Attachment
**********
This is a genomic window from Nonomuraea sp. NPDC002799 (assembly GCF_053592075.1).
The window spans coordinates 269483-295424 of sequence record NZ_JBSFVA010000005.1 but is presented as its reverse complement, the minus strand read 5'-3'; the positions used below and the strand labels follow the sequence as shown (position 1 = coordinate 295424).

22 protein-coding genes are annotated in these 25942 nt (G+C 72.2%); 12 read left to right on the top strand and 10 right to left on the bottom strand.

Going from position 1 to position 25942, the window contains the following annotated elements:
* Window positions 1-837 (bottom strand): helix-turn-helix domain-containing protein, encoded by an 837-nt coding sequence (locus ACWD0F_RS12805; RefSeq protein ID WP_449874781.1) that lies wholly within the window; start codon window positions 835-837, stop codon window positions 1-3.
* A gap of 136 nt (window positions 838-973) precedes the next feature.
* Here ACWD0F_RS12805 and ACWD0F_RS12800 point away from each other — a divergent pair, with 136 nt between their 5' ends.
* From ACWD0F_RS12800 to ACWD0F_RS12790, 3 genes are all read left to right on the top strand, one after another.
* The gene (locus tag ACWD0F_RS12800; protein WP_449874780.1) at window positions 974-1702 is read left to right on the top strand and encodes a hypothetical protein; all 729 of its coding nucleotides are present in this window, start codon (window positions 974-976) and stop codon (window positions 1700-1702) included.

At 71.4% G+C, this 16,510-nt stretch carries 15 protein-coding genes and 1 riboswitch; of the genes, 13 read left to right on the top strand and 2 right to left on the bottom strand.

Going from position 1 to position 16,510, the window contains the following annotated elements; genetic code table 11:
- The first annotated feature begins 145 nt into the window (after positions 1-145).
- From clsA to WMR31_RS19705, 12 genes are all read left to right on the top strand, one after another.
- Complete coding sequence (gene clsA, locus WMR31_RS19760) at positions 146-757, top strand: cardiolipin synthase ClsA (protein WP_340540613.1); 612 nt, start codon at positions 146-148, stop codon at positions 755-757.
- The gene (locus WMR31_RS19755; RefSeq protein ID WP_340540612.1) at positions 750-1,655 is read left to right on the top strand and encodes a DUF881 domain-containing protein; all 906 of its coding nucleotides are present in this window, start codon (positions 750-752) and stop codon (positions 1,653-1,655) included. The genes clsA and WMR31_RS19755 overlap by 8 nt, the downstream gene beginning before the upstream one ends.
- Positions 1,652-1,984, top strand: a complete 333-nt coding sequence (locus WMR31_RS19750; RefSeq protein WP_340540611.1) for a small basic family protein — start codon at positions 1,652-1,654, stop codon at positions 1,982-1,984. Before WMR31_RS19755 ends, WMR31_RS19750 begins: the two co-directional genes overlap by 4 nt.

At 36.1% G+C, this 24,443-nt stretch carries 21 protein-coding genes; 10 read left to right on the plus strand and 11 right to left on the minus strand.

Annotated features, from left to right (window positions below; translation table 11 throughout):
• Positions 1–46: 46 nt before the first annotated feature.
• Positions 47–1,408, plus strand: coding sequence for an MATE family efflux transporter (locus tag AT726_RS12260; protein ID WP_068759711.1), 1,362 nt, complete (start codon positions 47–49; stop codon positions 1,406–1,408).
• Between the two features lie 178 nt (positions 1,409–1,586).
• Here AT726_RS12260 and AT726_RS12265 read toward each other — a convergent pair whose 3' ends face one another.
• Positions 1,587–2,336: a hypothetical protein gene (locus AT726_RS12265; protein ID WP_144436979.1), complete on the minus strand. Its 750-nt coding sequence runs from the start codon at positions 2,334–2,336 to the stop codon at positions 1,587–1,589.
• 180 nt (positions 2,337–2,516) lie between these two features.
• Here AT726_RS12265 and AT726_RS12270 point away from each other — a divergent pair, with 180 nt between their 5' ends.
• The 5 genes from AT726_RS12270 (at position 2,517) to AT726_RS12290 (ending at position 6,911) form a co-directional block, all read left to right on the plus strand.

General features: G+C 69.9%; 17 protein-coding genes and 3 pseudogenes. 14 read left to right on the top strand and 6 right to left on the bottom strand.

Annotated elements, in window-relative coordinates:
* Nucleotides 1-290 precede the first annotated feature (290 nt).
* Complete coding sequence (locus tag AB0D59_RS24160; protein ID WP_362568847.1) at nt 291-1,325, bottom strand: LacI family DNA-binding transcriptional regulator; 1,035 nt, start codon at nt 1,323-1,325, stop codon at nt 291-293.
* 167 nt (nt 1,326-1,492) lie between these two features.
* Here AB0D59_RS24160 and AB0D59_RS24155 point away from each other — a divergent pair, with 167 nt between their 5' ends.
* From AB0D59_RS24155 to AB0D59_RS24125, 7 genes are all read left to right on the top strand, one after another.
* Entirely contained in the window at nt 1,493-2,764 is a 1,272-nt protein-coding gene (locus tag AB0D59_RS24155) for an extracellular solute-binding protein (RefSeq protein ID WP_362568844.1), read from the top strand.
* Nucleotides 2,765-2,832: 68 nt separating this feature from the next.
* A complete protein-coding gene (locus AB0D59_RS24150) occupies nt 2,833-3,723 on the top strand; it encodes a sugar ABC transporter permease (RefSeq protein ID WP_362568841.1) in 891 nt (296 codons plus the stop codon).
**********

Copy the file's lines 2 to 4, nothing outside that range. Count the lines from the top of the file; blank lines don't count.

The window spans coordinates 269483-295424 of sequence record NZ_JBSFVA010000005.1 but is presented as its reverse complement, the minus strand read 5'-3'; the positions used below and the strand labels follow the sequence as shown (position 1 = coordinate 295424).

22 protein-coding genes are annotated in these 25942 nt (G+C 72.2%); 12 read left to right on the top strand and 10 right to left on the bottom strand.

Going from position 1 to position 25942, the window contains the following annotated elements: